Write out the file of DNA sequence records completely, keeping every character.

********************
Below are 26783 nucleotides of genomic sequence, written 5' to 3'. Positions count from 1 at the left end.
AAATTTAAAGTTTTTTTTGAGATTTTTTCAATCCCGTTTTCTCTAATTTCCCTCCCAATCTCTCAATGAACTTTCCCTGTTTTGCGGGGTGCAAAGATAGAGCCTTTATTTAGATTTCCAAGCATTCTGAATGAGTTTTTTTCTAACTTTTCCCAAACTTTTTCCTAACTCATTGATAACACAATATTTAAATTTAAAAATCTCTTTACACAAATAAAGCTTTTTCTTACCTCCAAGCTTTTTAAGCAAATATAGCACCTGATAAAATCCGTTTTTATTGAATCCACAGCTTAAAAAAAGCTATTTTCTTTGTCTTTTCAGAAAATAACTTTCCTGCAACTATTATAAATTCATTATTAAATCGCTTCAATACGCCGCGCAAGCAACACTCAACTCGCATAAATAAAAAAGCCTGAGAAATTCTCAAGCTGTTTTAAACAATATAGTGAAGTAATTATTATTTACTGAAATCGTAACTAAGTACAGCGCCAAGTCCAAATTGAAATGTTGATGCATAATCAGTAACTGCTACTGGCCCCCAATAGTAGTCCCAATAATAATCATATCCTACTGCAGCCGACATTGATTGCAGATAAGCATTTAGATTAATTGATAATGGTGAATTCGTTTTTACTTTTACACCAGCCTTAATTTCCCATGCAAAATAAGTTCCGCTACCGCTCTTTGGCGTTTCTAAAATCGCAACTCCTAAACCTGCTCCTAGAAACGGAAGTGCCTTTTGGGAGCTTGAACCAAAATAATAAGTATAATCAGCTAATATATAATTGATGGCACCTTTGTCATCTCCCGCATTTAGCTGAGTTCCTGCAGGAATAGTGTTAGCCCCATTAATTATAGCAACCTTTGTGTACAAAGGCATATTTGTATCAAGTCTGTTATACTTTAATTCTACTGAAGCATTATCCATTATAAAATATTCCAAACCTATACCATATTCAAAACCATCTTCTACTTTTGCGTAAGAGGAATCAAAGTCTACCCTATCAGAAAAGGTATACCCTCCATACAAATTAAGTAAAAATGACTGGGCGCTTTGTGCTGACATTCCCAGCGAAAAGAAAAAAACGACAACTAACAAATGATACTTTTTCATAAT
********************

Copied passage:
Below are 26783 nucleotides of genomic sequence, written 5' to 3'. Positions count from 1 at the left end.
AAATTTAAAGTTTTTTTTGAGATTTTTTCAATCCCGTTTTCTCTAATTTCCCTCCCAATCTCTCAATGAACTTTCCCTGTTTTGCGGGGTGCAAAGATAGAGCCTTTATTTAGATTTCCAAGCATTCTGAATGAGTTTTTTTCTAACTTTTCCCAAACTTTTTCCTAACTCATTGATAACACAATATTTAAATTTAAAAATCTCTTTACACAAATAAAGCTTTTTCTTACCTCCAAGCTTTTTAAGCAAATATAGCACCTGATAAAATCCGTTTTTATTGAATCCACAGCTTAAAAAAAGCTATTTTCTTTGTCTTTTCAGAAAATAACTTTCCTGCAACTATTATAAATTCATTATTAAATCGCTTCAATACGCCGCGCAAGCAACACTCAACTCGCATAAATAAAAAAGCCTGAGAAATTCTCAAGCTGTTTTAAACAATATAGTGAAGTAATTATTATTTACTGAAATCGTAACTAAGTACAGCGCCAAGTCCAAATTGAAATGTTGATGCATAATCAGTAACTGCTACTGGCCCCCAATAGTAGTCCCAATAATAATCATATCCTACTGCAGCCGACATTGATTGCAGATAAGCATTTAGATTAATTGATAATGGTGAATTCGTTTTTACTTTTACACCAGCCTTAATTTCCCATGCAAAATAAGTTCCGCTACCGCTCTTTGGCGTTTCTAAAATCGCAACTCCTAAACCTGCTCCTAGAAACGGAAGTGCCTTTTGGGAGCTTGAACCAAAATAATAAGTATAATCAGCTAATATATAATTGATGGCACCTTTGTCATCTCCCGCATTTAGCTGAGTTCCTGCAGGAATAGTGTTAGCCCCATTAATTATAGCAACCTTTGTGTACAAAGGCATATTTGTATCAAGTCTGTTATACTTTAATTCTACTGAAGCATTATCCATTATAAAATATTCCAAACCTATACCATATTCAAAACCATCTTCTACTTTTGCGTAAGAGGAATCAAAGTCTACCCTATCAGAAAAGGTATACCCTCCATACAAATTAAGTAAAAATGACTGGGCGCTTTGTGCTGACATTCCCAGCGAAAAGAAAAAAACGACAACTAACAAATGATACTTTTTCATAAT